Pathogenic avian influenza A virus H5N1 has caused outbreaks in poultry and migratory birds in Asia, Africa, and Europe, and caused disease and death in people. Although person-to-person spread of current H5N1 strains is unlikely, the virus is a potential source of a future influenza pandemic. Our aim was to assess the safety and immunogenicity of a vaccine against the H5N1 strain.
The trial was a randomised, open-label, non-controlled phase I trial in 300 volunteers aged 18–40 years and assigned one of six inactivated split influenza A/Vietnam/1194/2004 (H5N1) influenza vaccine formulations, comprising 7.5 µg (with adjuvant n=50, without adjuvant n=49), 15 µg (n=50, n=50), or 30 µg (n=51, n=50) of haemagglutinin with or without aluminium hydroxide adjuvant. Individuals received two vaccinations (on days 0 and 21) and provided blood samples (on days 0, 21, and 42) for analysis by haemagglutination inhibition and microneutralisation. We recorded all adverse events. Analyses were descriptive.
All formulations were well tolerated, with no serious adverse events, few severe reactions, and no oral temperatures of more than 38°C. All formulations induced an immune response, and responses were detectable in some individuals after only one dose. The adjuvanted 30 µg formulation induced the greatest response (67% haemagglutinin-inhibition seroconversion rate after two vaccinations). Adjuvant did not improve the response to the lower doses. Two vaccinations of non-adjuvanted 7•5 µg, adjuvanted 15 µg, or non-adjuvanted 15 µg seroconverted more than 40% of participants (haemagglutinin-inhibition test only). Haemagglutinin inhibition and neutralising results were comparable.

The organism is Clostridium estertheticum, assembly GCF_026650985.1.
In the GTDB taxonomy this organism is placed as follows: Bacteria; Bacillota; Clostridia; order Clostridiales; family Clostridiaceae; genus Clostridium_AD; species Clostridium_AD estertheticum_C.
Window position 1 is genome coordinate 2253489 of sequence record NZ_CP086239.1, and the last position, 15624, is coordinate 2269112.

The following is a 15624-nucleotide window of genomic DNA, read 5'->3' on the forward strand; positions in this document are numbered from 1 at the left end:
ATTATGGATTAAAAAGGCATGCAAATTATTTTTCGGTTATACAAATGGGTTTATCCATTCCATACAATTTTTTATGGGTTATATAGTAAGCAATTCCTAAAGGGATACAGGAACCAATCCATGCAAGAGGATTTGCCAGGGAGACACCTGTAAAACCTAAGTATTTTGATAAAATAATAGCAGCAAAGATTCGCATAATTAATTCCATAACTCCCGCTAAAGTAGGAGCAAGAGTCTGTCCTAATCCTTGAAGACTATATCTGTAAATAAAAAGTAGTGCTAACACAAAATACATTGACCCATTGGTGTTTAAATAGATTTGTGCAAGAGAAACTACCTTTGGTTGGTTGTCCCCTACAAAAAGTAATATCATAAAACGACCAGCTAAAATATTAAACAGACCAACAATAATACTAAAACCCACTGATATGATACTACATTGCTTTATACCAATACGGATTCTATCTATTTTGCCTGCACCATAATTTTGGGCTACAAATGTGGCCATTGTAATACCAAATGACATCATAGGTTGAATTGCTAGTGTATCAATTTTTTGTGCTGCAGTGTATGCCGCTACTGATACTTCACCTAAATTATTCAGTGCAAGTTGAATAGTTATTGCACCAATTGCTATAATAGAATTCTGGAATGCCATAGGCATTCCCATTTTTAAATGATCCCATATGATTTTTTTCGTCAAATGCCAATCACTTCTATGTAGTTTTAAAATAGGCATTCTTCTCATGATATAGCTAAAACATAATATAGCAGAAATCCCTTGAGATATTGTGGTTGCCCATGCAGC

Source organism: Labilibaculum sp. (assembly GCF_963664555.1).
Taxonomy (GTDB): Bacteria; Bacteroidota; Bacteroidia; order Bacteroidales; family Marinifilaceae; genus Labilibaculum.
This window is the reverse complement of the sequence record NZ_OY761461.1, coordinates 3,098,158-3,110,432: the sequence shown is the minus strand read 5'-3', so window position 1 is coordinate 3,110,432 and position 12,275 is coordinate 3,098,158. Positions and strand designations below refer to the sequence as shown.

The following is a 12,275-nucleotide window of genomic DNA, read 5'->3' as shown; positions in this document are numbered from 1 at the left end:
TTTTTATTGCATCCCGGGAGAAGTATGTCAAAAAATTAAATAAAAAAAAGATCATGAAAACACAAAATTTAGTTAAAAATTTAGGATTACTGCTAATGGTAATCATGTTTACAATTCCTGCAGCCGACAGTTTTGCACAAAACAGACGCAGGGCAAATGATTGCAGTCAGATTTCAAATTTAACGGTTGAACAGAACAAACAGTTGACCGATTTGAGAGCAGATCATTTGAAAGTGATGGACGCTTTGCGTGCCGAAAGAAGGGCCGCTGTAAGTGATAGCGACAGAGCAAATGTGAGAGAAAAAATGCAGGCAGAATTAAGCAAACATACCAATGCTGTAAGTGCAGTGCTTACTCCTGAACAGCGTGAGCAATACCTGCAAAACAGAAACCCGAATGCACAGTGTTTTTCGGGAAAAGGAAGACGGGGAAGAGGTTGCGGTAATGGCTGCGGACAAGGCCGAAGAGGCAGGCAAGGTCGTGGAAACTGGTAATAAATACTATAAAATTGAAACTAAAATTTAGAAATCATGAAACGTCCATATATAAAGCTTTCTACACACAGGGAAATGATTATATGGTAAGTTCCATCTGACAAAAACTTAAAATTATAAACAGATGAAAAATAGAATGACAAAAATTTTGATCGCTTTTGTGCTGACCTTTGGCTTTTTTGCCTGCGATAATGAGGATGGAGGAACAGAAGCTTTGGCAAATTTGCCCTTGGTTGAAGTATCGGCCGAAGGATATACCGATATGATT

A two-dose regimen with an adjuvanted 30 µg inactivated H5N1 vaccine was safe and showed an immune response consistent with European regulatory requirements for licensure of seasonal influenza vaccine. We noted encouraging responses with lower doses of antigen that need further study to ascertain their relevance for the choice of the final pandemic vaccine.
June 6, 2006
Original web page at The Lancet